TUESDAY, Oct. 2, 2018 (HealthDay News) — The number of Americans with diabetes who wind up in hospitals with serious infections, or who develop them while in the hospital, is on the rise. Between 2010 and 2015, the number of diabetics hospitalized for infections rose 52 percent (from 16 per 1,000 people to 24 per 1,000), according to researchers from the U.S. Centers for Disease Control and Prevention. “People with diabetes are more susceptible to in-hospital infections as compared with people without diabetes, and this risk is increasing,” said lead researcher Jessica Harding, from the CDC’s Division of Diabetes Translation. “The most common infection types in people with and without diabetes were respiratory tract and skin infections,” Harding said. But the rates of infection were seven times higher in people with diabetes, she added. The rise in overall infections is largely driven by increases in patients who develop sepsis while in the hospital, Harding said. “However, we also see in people with diabetes an increase in foot ulcers, coinciding with an increase in lower limb amputations,” she added. Dr. Louis Philipson, director of the University of Chicago Kovler Diabetes Center, said it isn’t clear why diabetics develop more infections. “We do not even have data as to whether the infections occurred in people with more poorly controlled diabetes, though that seems like a reasonable guess,” said Philipson, who is also president-elect for medicine and science at the American Diabetes Association. High blood sugar decreases the activity of the immune system and can cause many changes in tissue, skin and blood flow, all of which can increase the risk of infections, Philipson said. “Exactly which factors are most important here, and whether access to health care played a role, we do not know yet,” he added. Urinary tract, skin and connective tissue infections are associated with high blood sugar levels and poorly controlled diabetes, Philipson explained. Preventing diabetes and reaching the optimum targets for blood sugar control are key to reducing infections. “Along with that, regular visits to a primary care doctor and specialist as needed to get the best foot care, eye care and review of kidney function will go a long way towards preventing complications of diabetes,” Philipson said. For the study, Harding and her colleagues used national hospitalization data from 2000 to 2015. The data captured about 20 percent of all hospitalizations in 46 states, representing more than 96 percent of the U.S. population. The investigators found that people with diabetes are about two to seven times more likely to be hospitalized with an infection than the general population. “Improved access to preventive care, as well as promoting education to reduce risk factors for underlying disease processes, will be essential to decrease the risk of infections in people with diabetes,” Harding said. Dr. Joel Zonszein directs the Clinical Diabetes Center at Montefiore Medical Center in New York City. He said it’s concerning that the majority of patients with diabetes are not treated properly, since high blood sugar levels predispose them to infections. “We have proper ways to treat diabetes, and there should be no excuse why patients shouldn’t be getting the best care,” he said. “More research is not needed — more effective treatment is imperative.” The results of the study were scheduled for presentation Tuesday at the meeting of the European Association for the Study of Diabetes, in Berlin. Research presented at medical meetings should be considered preliminary until published in a peer-reviewed journal. More information Visit the American Diabetes Association for more on type 2 diabetes.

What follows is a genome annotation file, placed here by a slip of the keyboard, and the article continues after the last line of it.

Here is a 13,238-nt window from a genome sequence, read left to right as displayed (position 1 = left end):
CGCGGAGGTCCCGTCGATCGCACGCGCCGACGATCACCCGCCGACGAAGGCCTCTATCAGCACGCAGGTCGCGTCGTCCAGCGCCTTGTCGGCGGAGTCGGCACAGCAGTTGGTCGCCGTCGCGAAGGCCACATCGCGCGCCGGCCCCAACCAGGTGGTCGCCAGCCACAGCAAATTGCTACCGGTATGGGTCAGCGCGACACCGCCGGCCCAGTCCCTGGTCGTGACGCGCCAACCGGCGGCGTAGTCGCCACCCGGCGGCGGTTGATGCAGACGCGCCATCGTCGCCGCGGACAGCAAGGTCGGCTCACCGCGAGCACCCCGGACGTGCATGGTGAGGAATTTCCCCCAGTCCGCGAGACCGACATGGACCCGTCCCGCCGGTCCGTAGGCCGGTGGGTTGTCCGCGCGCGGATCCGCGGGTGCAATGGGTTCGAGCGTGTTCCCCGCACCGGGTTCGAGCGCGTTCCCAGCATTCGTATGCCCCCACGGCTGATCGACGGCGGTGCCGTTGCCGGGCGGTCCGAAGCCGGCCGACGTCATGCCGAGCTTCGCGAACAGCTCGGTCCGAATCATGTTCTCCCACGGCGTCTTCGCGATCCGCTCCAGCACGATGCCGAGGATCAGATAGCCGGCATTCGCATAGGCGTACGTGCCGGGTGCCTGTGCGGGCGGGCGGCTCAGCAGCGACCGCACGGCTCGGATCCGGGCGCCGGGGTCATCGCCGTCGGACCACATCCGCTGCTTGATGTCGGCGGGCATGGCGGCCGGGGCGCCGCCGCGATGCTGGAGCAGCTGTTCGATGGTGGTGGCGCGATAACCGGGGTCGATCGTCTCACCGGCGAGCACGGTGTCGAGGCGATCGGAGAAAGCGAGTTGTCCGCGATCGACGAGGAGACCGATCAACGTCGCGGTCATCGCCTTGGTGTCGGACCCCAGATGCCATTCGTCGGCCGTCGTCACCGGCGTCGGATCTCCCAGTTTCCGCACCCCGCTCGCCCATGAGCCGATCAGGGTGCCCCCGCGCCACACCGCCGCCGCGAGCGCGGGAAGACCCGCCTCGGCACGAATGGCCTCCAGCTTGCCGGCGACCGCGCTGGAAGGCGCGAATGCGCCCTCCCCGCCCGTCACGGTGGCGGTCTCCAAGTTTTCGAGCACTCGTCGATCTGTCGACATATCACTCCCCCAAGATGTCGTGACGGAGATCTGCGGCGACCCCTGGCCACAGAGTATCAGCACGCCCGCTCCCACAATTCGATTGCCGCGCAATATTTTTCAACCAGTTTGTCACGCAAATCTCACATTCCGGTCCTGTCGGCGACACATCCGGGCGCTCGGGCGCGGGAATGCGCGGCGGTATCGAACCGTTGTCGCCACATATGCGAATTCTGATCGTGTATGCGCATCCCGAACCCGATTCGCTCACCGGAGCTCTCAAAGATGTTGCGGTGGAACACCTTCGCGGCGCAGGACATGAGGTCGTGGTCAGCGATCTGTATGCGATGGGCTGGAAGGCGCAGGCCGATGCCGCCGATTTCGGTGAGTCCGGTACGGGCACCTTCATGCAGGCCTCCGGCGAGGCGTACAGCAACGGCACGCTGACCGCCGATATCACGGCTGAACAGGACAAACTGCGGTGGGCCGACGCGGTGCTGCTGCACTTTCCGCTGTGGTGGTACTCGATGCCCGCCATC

02 October 2018
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01 October 2018
MONDAY, Oct. 1, 2018 (HealthDay News) — New research pinpoints three genes responsible for skeletal development that appear to be connected to chronic back pain. The study authors said their findings could shed new light on the biological factors involved in the development of the condition and lead to new treatments for back pain, which is the leading cause of disability around the world. For the study, an international team of researchers conducted a genome-wide association to search for gene variants associated with back pain. The study involved 158,000 adults of European ancestry. Of these participants, more than 29,000 suffered from chronic back pain. The scientists identified three new genetic variants linked to chronic back pain. The SOX5 gene, which is involved in nearly all phases of embryonic development, had the strongest link to the condition. Previous animal studies have shown that deactivation of this variant is linked to defects in cartilage and skeleton formation in mice. The study also showed that another gene, which has been associated with intervertebral disc herniation (commonly called a slipped disc), was also linked to back pain. The researchers also identified a third gene involved in spinal cord development, which could affect the risk for back pain due to its influence on pain sensation. The findings were published Sept. 27 in the journal PLOS Genetics. “The results of our genome-wide association study point to multiple pathways that may influence risk for chronic back pain,” said study leader Dr. Pradeep Suri, of the U.S. Department of Veterans Affairs in Seattle. “Chronic back pain is linked to changes in mood, and the role of the central nervous system in the transition from acute to chronic back pain is well-recognized,” he said in a journal news release. “However, the top two genetic variants we identified suggest causes implicating the peripheral structures, such as the spine,” Suri added. “We expect that further large-scale genetic studies will reveal the importance of both peripheral and central contributors to the complex experience of chronic back pain.” More information The U.S. National Institute of Arthritis and Musculoskeletal and Skin Diseases provides more information on chronic back pain.